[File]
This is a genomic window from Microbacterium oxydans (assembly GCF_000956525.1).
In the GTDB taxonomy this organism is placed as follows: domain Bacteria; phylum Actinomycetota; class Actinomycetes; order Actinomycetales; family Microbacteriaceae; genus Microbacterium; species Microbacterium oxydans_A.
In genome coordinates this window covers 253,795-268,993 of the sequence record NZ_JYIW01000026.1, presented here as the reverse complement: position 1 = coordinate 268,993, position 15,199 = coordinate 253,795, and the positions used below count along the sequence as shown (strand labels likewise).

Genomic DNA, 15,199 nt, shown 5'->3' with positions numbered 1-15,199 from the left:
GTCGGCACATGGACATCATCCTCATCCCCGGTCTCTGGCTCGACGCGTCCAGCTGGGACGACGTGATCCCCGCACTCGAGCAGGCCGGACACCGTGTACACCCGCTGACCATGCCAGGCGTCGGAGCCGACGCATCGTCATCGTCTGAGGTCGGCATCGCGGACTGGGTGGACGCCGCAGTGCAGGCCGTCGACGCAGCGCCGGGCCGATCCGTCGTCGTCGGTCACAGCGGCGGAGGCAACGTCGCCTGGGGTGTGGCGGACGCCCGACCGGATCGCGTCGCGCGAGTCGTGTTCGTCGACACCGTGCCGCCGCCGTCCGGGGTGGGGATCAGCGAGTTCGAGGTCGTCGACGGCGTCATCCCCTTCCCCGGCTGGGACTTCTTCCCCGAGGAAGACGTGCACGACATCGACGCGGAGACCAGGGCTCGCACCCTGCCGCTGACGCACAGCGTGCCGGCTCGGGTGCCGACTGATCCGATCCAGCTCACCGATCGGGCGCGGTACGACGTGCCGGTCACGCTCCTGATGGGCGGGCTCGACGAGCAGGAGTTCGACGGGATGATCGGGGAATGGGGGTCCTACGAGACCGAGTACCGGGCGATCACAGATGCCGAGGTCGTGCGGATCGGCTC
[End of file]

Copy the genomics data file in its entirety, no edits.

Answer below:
This is a genomic window from Microbacterium oxydans (assembly GCF_000956525.1).
In the GTDB taxonomy this organism is placed as follows: domain Bacteria; phylum Actinomycetota; class Actinomycetes; order Actinomycetales; family Microbacteriaceae; genus Microbacterium; species Microbacterium oxydans_A.
In genome coordinates this window covers 253,795-268,993 of the sequence record NZ_JYIW01000026.1, presented here as the reverse complement: position 1 = coordinate 268,993, position 15,199 = coordinate 253,795, and the positions used below count along the sequence as shown (strand labels likewise).

Genomic DNA, 15,199 nt, shown 5'->3' with positions numbered 1-15,199 from the left:
GTCGGCACATGGACATCATCCTCATCCCCGGTCTCTGGCTCGACGCGTCCAGCTGGGACGACGTGATCCCCGCACTCGAGCAGGCCGGACACCGTGTACACCCGCTGACCATGCCAGGCGTCGGAGCCGACGCATCGTCATCGTCTGAGGTCGGCATCGCGGACTGGGTGGACGCCGCAGTGCAGGCCGTCGACGCAGCGCCGGGCCGATCCGTCGTCGTCGGTCACAGCGGCGGAGGCAACGTCGCCTGGGGTGTGGCGGACGCCCGACCGGATCGCGTCGCGCGAGTCGTGTTCGTCGACACCGTGCCGCCGCCGTCCGGGGTGGGGATCAGCGAGTTCGAGGTCGTCGACGGCGTCATCCCCTTCCCCGGCTGGGACTTCTTCCCCGAGGAAGACGTGCACGACATCGACGCGGAGACCAGGGCTCGCACCCTGCCGCTGACGCACAGCGTGCCGGCTCGGGTGCCGACTGATCCGATCCAGCTCACCGATCGGGCGCGGTACGACGTGCCGGTCACGCTCCTGATGGGCGGGCTCGACGAGCAGGAGTTCGACGGGATGATCGGGGAATGGGGGTCCTACGAGACCGAGTACCGGGCGATCACAGATGCCGAGGTCGTGCGGATCGGCTC